In 1882 the Aborigines Protection Board of NSW was set up and soon after the first Aboriginal Reserves in the Region - referred to by many Aborigines as 'missions' - were established: Bell brook gazetted in 1883, Burnt Bridge in 1898, Bokal-Ynee (Woodenbong) 1901, Ulgundahi Island (Clarence estuary) 1904, Box Ridge (Coraki) 1907 (see McGuigan 1984 for listing of Reserves in NSW).

While ostensibly established to protect Aborigines from the effects of European settlement the real purpose of the Reserves was to confine Aborigines in places where they could be more easily managed. The experience was traumatic: "For example, the Thungutti people. of the Macleay River ~ originally occupied 2800 km of country. By 1885 they had been confined to 40ha on the Bell brook Reserve" (Creamer 1980: 89). While people were often taken to Reserves far removed from their homelands many of the Aborigines in the Region were put on Reserves on, or close to, their traditional lands (e.g., Bellbrook and Woodenbong) and this helps explain why so many sites of Aboriginal significance have been recorded in these areas.

The historical importance of the missions is twofold. On the one hand they are powerful symbols of oppression, on the other hand they have been the focal points for the maintenance of sites.


1909, Thursday 30 September. Clarence and Richmond Examiner (Grafton, NSW : 1889-1915), p.2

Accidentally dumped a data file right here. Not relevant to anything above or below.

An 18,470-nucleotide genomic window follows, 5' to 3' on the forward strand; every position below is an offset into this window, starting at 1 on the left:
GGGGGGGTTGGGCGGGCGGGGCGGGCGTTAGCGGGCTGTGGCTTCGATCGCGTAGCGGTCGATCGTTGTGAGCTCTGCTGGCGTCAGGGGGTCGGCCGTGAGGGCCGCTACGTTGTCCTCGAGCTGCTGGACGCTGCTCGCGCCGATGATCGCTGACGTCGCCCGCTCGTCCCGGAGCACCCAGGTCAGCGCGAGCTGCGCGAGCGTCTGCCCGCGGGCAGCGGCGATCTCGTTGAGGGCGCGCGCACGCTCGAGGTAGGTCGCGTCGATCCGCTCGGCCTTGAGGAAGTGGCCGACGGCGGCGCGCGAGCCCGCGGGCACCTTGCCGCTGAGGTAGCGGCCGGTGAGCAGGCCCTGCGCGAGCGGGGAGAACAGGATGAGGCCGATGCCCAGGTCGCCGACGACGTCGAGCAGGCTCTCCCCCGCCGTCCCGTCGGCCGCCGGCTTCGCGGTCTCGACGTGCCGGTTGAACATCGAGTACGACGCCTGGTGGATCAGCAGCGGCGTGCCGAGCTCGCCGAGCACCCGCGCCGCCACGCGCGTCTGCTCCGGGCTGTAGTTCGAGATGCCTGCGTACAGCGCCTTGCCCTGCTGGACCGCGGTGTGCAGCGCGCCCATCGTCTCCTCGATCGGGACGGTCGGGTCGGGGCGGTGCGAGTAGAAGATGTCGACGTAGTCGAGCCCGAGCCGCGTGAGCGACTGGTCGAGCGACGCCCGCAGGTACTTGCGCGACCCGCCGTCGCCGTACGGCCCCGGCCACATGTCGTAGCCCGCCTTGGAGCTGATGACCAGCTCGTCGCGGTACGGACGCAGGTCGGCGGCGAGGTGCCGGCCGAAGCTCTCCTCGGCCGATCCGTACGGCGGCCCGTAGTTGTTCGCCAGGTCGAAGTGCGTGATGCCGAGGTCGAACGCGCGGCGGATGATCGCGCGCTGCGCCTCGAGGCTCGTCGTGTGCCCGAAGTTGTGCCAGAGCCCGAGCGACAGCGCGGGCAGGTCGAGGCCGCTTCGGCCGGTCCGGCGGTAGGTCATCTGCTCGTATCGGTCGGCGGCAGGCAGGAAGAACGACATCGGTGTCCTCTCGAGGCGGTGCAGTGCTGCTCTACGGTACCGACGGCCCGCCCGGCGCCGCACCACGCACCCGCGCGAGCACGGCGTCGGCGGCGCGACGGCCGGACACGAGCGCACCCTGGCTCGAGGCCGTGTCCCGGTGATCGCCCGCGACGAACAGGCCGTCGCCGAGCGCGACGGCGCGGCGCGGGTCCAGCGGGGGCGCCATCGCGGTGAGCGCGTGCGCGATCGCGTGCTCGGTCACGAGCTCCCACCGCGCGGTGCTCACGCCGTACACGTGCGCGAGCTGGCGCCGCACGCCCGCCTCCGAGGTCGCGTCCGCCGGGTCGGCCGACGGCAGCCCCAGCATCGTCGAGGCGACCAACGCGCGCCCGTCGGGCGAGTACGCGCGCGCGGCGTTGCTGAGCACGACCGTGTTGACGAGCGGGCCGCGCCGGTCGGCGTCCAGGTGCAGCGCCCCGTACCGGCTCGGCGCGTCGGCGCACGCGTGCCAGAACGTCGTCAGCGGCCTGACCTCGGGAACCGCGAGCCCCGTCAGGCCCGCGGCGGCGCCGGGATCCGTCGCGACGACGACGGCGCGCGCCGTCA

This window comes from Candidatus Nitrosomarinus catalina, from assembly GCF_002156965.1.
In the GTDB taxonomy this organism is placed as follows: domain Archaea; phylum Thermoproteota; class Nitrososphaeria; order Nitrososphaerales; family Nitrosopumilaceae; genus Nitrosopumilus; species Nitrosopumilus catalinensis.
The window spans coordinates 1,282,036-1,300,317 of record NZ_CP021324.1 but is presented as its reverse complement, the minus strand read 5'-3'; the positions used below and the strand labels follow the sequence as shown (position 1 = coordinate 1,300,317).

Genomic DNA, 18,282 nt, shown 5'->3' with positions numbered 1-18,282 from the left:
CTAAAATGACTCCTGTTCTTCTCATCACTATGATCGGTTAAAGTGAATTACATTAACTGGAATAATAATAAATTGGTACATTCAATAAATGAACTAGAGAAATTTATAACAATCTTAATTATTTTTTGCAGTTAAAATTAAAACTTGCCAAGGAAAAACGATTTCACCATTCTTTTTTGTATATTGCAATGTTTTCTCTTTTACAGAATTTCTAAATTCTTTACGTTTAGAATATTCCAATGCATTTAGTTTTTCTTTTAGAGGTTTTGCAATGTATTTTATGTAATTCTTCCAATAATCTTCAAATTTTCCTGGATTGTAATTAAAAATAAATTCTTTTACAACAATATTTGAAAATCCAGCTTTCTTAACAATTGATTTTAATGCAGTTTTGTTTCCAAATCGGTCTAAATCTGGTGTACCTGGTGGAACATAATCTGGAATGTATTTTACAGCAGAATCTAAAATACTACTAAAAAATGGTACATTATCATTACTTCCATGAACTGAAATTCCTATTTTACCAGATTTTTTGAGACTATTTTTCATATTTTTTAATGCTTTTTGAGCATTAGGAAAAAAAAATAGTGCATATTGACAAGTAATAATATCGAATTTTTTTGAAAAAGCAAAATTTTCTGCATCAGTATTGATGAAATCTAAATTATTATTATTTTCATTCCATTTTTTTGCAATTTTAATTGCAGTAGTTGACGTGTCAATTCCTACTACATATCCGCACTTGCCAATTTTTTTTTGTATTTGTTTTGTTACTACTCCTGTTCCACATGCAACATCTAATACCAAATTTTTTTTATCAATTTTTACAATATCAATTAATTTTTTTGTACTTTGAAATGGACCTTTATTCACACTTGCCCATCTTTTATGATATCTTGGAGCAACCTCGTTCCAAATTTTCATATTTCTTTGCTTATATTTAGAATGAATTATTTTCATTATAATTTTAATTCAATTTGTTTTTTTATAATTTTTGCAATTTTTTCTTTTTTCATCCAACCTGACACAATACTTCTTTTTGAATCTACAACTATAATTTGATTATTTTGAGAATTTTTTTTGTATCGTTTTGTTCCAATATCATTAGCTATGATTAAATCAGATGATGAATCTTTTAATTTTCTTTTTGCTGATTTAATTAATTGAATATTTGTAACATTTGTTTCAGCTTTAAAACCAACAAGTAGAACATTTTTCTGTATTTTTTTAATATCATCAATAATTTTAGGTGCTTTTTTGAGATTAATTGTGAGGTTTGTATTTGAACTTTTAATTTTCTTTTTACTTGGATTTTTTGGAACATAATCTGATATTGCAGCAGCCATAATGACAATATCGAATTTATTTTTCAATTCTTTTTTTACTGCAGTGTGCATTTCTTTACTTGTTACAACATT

As is generally known there are several aboriginal mission stations in the Clarence and Richmond districts, and of late efforts have been made to elevate the condition of the remnants of a declining race. On Tuesday evening a lantern lecture was held in the Grafton Methodist Church, at which some very interesting information was gven respecting the work of these missions. Unfortunately owing to the in- clemency of the weather there was but a moderate attendance.

Rev. W. Stewart presided, and delivered an address on the importance of these missions, after which a large number of lantern views were exhibited, and these were explained by Mr. Fryer, the mission- ary in charge of the station at Coraki, on the Richmond River. They were descriptive of the various phases of mission work among the aborigines all over the Commonwealth, and the slides included build- ings, school scholars. teachers, aborig- inal types, groups, and pastimes. The lady missionaries present were Miss Dug- gan (Nymboida station, Miss Mack (Cab- bage Tree Island Station, near Wardell, Richmond River), and Miss Hainan (who has charge of the mission station on the island below Maclean). Interesting narra- tives were given of the work carried on at the different stations.

Miss Black said that when she arrived at Cabbage Tree Island the natives were extremely ignorant, but gradually became interested in the aims of the mission to elevate them. Some of the men were noted gamblers, and this was the testimony of some of the other missionaries also. Tiley were induced to abandon it, though, said Miss Black, some of the black boys who came from the Clarence tried to reintroduce it. Their experience of the missionaries as given was that the blacks were responding to the efforts of the missionaries in endeavouring to raise them by civilising and Christianising influences, their homes were made brighter and more cheerful, and the children were becoming educated, and were, in addition to the ordinary school curriculum, learning fancy work, and such branches.

Besides information respecting the coast stations, particulars were given as to the progress made at those on the Manning, Macleay, La Perouse, South Const, and in Western Australia. The lectures will be repeated at down river centres also.